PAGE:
Under Section 47 of the Arbitration Act, once the foreign award is passed, the Court where the subject matter of arbitral award lies can enforce this award. If the definition of Court provided under Section 2(1)(e)(ii) were to be applied to Section 9 of the Arbitration Act, for any interim relief sought post the passing of the award, the Petitioner would have to approach a separate court to obtain such relief. Further, to reinforce the inapplicability of Section 2(1)(e)(ii), the opening words of the definition clause are of some significance. Section 2(1) begins with the expression "In this part unless the context otherwise requires...". Thus, the contextual meaning of the definition of "Court" would be required to be considered. In this case the contextual interpretation provides that the legislative intent behind proviso to Section 2(2) of the Arbitration Act was to make the enforcement of foreign awards in India more efficacious. Having the awardee go to one court for an enforcement action and another one for interim relief post the award does not achieve this object. Therefore, a harmonious reading of Section 9 and Section 47 with the proviso to Section 2(2) of the Arbitration Act leads us to the conclusion that the jurisdiction of the Court where "subject matter of the arbitral award" lies is the Court where the petition for interim relief post the arbitral award needs to be filed.

Decision

The Bombay High Court ruled in favour of the Petitioner and held that the Court having jurisdiction to entertain the petition under Section 9 of the Arbitration Act is the "Court" as defined in explanation to Section 47 of the Arbitration Act, and therefore, the Bombay High Court accordingly has jurisdiction to entertain the petition.

VA View

This judgement provides clarification with respect to the court that needs to be approached when seeking interim relief post arbitral award in case of an international commercial arbitration when the seat of arbitration is outside India. Section 9 of the Arbitration Act which provides interim relief, becomes especially relevant when foreign arbitral awards need to be enforced in India. Interim measures are required so that the award is not rendered a mere paper award and that the successful party is properly secured in aid of effective enforcement of such an award. This judgement ensures that the awardee does not have to approach one court for enforcement and another one for an interim relief. However, it has to be noted that if an interim relief is sought prior to the arbitral award, the court that has to be approached is the one where subject matter of the arbitration lies.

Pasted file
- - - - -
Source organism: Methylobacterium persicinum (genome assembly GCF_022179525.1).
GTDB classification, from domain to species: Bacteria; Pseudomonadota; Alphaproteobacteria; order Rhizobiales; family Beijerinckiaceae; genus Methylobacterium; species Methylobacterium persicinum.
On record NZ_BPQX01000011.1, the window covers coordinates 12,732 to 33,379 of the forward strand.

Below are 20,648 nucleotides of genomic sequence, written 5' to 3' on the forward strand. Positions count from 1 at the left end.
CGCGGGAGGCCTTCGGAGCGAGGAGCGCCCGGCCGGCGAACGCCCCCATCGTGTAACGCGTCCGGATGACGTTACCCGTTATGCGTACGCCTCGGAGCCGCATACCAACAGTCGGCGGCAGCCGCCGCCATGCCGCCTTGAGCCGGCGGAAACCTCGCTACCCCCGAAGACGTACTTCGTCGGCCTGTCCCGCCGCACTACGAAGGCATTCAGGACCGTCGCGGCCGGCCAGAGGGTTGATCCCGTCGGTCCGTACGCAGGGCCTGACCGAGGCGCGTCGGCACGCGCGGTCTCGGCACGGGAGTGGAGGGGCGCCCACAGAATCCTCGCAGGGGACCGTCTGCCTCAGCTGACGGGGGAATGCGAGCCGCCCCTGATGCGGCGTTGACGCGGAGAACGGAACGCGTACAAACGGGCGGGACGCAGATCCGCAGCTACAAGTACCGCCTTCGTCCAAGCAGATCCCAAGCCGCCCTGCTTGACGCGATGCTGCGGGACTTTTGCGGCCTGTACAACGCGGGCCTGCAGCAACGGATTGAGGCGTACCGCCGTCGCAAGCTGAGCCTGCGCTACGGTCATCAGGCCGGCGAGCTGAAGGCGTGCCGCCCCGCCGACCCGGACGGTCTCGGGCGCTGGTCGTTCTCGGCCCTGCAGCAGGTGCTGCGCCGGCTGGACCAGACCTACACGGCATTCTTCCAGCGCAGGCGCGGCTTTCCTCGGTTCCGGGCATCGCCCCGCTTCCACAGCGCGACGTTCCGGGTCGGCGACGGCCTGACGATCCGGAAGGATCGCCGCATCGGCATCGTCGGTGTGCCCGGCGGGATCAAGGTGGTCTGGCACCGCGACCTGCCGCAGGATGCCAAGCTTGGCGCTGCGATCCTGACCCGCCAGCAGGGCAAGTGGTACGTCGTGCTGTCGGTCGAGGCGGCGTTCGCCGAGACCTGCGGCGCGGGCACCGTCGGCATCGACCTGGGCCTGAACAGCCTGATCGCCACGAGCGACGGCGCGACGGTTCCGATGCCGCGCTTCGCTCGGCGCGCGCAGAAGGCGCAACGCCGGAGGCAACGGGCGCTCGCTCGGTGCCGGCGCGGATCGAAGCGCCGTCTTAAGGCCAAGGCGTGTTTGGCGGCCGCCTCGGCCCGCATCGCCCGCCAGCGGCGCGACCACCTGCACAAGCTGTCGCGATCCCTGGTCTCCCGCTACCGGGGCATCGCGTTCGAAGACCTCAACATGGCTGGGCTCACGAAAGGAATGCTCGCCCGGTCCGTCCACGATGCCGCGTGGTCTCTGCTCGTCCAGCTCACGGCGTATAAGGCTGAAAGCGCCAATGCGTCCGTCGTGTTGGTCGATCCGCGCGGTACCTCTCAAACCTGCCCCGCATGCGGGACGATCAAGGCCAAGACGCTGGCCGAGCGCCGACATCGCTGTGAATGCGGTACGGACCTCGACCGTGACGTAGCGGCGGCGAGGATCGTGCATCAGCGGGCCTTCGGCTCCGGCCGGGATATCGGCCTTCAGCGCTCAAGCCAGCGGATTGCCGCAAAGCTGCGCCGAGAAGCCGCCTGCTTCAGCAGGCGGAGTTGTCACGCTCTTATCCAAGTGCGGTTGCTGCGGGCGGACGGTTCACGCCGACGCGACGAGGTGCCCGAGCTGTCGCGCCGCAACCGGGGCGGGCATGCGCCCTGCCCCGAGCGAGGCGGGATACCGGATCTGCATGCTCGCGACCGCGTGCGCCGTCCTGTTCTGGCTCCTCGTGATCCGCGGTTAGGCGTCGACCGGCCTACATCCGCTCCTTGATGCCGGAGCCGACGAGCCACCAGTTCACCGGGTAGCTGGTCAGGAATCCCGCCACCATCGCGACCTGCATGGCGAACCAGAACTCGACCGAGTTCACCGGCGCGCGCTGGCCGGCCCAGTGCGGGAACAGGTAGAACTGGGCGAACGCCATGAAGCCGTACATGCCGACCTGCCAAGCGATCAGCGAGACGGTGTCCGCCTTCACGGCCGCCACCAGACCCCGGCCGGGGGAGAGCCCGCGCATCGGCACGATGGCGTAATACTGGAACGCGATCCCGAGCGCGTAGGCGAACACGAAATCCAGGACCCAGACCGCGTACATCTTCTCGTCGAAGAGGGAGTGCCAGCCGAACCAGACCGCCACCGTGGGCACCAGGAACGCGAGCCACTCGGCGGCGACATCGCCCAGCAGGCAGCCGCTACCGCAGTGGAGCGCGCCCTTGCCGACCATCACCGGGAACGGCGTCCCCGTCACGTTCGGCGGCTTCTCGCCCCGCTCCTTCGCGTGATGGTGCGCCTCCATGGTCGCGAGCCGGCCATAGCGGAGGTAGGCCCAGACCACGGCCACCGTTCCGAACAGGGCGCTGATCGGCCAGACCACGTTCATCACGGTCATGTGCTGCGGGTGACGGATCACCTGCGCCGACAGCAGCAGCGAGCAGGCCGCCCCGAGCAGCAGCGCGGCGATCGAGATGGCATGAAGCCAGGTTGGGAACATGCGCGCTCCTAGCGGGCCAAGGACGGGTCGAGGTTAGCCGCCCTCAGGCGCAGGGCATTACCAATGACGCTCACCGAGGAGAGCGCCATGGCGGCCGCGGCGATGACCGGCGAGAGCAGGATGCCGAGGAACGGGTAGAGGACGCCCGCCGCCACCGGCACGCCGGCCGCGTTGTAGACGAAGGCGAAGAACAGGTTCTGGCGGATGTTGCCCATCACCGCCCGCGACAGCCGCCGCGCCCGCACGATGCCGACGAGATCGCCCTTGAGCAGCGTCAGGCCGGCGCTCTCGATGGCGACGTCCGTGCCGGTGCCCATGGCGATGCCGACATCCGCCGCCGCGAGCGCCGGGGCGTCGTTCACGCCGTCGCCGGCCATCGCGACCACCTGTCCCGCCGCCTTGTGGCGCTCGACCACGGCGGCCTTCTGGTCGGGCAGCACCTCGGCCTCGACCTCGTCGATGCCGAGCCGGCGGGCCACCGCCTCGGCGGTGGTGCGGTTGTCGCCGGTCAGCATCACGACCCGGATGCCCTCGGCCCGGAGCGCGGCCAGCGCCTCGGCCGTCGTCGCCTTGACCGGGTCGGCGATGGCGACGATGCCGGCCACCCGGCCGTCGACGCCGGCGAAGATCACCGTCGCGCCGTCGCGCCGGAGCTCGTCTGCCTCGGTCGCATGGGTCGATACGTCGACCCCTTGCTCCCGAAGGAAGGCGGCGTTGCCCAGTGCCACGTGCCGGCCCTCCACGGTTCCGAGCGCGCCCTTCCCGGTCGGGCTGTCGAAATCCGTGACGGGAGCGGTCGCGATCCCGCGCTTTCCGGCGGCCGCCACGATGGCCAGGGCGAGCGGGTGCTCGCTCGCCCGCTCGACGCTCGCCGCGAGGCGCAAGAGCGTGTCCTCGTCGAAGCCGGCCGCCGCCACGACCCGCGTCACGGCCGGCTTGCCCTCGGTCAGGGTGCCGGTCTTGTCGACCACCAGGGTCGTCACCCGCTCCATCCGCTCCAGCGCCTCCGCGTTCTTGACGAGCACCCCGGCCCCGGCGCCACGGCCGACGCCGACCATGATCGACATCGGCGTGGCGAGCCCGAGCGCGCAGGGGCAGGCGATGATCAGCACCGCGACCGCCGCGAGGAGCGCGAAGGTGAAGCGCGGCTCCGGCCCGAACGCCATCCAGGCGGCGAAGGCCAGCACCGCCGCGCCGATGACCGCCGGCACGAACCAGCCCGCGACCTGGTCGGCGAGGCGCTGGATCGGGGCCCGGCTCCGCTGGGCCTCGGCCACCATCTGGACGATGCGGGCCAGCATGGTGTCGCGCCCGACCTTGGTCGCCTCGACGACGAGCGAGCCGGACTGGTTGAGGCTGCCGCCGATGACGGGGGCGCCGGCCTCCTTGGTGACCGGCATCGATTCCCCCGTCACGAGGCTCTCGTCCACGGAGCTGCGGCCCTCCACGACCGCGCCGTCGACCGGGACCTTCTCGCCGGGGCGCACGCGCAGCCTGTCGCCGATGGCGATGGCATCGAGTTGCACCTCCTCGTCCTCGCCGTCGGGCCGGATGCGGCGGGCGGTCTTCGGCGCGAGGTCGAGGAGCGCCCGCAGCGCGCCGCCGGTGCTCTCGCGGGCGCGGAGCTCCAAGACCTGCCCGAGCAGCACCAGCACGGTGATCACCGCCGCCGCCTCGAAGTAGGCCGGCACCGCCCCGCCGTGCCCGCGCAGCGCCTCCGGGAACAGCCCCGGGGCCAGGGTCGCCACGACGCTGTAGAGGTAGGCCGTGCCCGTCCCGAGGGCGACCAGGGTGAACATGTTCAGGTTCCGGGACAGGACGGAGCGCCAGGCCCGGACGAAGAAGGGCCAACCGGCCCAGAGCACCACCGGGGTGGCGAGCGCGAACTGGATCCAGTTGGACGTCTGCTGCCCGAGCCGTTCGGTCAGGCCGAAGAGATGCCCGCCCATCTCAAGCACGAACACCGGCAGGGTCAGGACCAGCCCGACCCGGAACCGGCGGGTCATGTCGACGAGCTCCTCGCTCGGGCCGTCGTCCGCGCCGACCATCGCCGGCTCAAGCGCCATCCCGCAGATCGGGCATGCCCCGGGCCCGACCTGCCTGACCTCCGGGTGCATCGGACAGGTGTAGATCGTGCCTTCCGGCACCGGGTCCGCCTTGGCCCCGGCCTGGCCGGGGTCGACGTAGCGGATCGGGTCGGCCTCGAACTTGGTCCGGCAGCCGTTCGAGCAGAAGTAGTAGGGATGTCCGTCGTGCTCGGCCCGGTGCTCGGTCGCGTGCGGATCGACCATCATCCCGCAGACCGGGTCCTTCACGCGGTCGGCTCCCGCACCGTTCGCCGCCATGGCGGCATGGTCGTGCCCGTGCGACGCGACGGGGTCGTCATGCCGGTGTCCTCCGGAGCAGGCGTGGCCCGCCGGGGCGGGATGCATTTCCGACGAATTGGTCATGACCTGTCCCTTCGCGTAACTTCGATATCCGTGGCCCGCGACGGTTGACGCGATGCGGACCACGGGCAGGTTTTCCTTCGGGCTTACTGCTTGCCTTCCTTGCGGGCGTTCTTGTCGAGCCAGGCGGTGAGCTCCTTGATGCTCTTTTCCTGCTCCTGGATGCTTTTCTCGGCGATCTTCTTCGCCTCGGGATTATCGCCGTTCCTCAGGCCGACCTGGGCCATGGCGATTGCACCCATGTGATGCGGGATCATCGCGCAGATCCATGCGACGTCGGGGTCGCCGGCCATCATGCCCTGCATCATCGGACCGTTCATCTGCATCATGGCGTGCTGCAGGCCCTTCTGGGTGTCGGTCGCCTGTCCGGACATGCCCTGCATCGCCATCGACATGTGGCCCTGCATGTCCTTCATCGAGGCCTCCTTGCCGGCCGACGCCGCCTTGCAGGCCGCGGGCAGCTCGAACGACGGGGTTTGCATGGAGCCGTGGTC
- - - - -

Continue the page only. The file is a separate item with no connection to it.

IV. Moratorium under the Insolvency and Bankruptcy Code, 2016 not applicable if continuance of proceedings is beneficial to the corporate debtor

The Delhi High Court ("the Court") in Power Grid Corporation of India Limited v. Jyoti Structures Limited (decided on December 11, 2017) held that a moratorium under Section 14 (1)(a) of the Insolvency and Bankruptcy Code, 2016 ("the Code") does not apply to all "proceedings" (as defined in the aforementioned provision) but only to proceedings related to debt recovery actions against the assets of corporate debtor. Further, it was held that if such proceedings are to the benefit of the corporate debtor and do not have the effect of diminishing or dissipating the assets of the corporate debtor, then they would not be affected by the moratorium under Section 14 (1)(a) of the Code.

Facts

As a result of an on-going arbitration proceeding between Power Grid Corporation of India Limited ("the Petitioner") and Jyoti Structures Limited ("the Respondent"), the Petitioner approached the Court under Section 34 of the Arbitration and Conciliation Act, 1996 ("the Act") to set aside the arbitral award, in the nature of a pure money decree, passed by the arbitral tribunal in favour of the Respondent. During the pendency of these proceedings before the Court, an application under Section 7 of the Code was filed by a financial creditor against the Respondent before the National Company Law Tribunal Mumbai ("the NCLT"), to initiate corporate insolvency resolution against the Respondent. The NCLT admitted this application and declared a moratorium under Section 14 of the Code. Consequently, the following issue came up before the Court: